Moving Expenses: What's Tax Deductible?

If you move more than 50 miles for a new job, deduct your relocation costs.
Homeowner moves boxes up a loading ramp to a moving truck using a dolly. 
Here are tips on how to pack to get your stuff moved safely and effectively.

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Homeowner moves boxes up a loading ramp to a moving truck using a dolly. Here are tips on how to pack to get your stuff moved safely and effectively.

Moving, in short, isn't fun. Whether you pack and move your own stuff or pay someone else to do it, it takes time, energy and lots of money. Lucky for you, some of those expenses could be tax-deductible. 

TO QUALIFY FOR RELOCATION DEDUCTIONS: 

You must start a job within a year of your move. It is not necessary that you arrange to work before heading to a new locale. 

Your employer cannot reimburse you for the expenses. If your employer does reimburse your expenses, you must claim the money as income on that year's tax return. 

You must pass the "distance test." Your new job or business must be 50 miles further than your old job was from your previous home. If you don't have a previous workplace, your new job must be 50 miles from your former residence. If you move less than 50 miles, you must prove that your move was necessary for work or that a closer home is saving you time or money to get the deduction. 

You must also pass the "time test." Once you relocate, you must work full-time for at least 39 weeks during the 12 months after you move. Self-employed workers have to meet the first criteria, plus they must work full-time for a total of 78 weeks in the first 24 months. If you moved in 2007 but did not meet the "time test" until after the tax deadline, you can still deduct the moving expenses. You can also file an amended return in 2008 after you've met the time limit.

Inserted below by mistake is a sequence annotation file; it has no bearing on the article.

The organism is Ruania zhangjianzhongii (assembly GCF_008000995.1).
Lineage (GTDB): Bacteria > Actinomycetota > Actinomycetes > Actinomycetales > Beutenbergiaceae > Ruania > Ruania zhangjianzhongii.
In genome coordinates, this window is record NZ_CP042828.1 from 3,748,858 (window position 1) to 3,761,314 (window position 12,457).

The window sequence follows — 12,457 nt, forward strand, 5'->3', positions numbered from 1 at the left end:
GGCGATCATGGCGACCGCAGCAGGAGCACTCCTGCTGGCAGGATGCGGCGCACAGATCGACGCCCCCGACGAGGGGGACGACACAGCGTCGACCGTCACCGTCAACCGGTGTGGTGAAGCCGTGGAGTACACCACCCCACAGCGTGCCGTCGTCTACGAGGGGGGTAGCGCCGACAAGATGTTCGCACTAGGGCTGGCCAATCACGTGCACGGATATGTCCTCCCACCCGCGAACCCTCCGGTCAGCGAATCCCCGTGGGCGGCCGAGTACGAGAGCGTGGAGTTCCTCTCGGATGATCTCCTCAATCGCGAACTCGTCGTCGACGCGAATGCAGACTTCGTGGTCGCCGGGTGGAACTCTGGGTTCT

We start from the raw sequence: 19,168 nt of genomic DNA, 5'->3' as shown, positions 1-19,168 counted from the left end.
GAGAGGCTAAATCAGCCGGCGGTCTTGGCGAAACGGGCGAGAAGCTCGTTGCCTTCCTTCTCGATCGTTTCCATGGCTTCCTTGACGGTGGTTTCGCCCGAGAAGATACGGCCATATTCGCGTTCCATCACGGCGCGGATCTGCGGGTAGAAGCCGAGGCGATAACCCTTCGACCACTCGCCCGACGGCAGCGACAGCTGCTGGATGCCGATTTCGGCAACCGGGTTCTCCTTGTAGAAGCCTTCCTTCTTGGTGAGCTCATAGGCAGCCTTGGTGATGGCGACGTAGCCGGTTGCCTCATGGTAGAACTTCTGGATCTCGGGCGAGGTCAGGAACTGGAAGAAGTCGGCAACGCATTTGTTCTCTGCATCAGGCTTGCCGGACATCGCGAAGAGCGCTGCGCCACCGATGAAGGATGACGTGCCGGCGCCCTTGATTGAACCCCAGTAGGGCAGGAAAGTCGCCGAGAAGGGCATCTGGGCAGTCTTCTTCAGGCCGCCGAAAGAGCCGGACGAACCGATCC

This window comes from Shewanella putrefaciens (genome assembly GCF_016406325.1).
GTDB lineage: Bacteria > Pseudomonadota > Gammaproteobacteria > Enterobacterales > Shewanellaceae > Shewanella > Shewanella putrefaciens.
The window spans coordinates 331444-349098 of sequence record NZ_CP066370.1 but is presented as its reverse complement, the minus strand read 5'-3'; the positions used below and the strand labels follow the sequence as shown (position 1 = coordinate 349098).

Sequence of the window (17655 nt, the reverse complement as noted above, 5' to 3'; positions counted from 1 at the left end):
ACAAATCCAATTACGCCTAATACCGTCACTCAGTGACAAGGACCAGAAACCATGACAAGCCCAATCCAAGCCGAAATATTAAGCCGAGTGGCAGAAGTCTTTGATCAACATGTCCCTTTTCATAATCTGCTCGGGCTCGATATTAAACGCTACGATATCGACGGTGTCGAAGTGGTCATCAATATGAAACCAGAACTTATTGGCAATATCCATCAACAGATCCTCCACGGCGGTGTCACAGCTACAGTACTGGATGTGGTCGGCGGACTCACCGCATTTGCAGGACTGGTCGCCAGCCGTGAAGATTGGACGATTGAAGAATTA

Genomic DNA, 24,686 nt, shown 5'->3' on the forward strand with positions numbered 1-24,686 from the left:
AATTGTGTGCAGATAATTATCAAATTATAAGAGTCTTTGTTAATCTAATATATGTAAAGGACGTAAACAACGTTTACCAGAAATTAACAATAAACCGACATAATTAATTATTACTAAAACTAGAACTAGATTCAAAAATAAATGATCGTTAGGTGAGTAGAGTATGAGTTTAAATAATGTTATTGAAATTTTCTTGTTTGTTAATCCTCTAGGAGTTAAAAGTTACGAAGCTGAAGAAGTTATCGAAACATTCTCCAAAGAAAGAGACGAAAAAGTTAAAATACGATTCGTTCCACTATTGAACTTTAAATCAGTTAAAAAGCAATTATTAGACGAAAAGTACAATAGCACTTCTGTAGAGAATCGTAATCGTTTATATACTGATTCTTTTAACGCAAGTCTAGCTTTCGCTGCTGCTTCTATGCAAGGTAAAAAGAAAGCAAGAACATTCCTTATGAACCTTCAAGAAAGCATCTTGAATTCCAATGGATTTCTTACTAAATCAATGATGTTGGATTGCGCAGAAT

THE BENEFITS 

If you're eligible, you can start deducting expenses as soon as your belongings are on their way to a new town. You'll figure your moving expenses on Form 3903. 

WHAT YOU CAN DEDUCT: 

Travel by car. If you (or a member of your household) drive to your new digs, you can deduct the cost of gas and oil -- provided that you keep and document your receipts. You can also deduct the standard mileage rate of 20 cents per mile. 

Packing and moving belongings. You can deduct the cost of packing, crating and moving your stuff from your former home to your new home. You can also deduct the cost of shipping pets or cars. 

Storage costs. Once you move from your former home, any storage costs for the next 30 days are deductible. 

Lodging expenses. You can start deducting expenses for lodging the day your furniture is removed from your old house. If your family does not travel together, you can deduct expenses for one trip per person. 

WHAT YOU CANNOT DEDUCT: 

Food expenses. All the snacks, drinks and meals bought on your trip come from you own pocket. 

Moving costs for new furniture. If you buy furniture on the way to your new home, you cannot deduct the price of moving it. You also can't deduct the cost of the furniture -- no matter how good of a deal you get. 

Detours or sightseeing on the way to your new home. You're on your own if you deviate from the most direct route to your new place. 

Costs associated with buying or selling homes. This includes closing costs, mortgage fees and improvements to help sell your old home. 

Trips other than the actual move. Costs from pre-move house-hunting trips or returns to your old haunt are not deductible. 

Always consult your tax advisor. For more information about moving expenses, read IRS Publication 521. 

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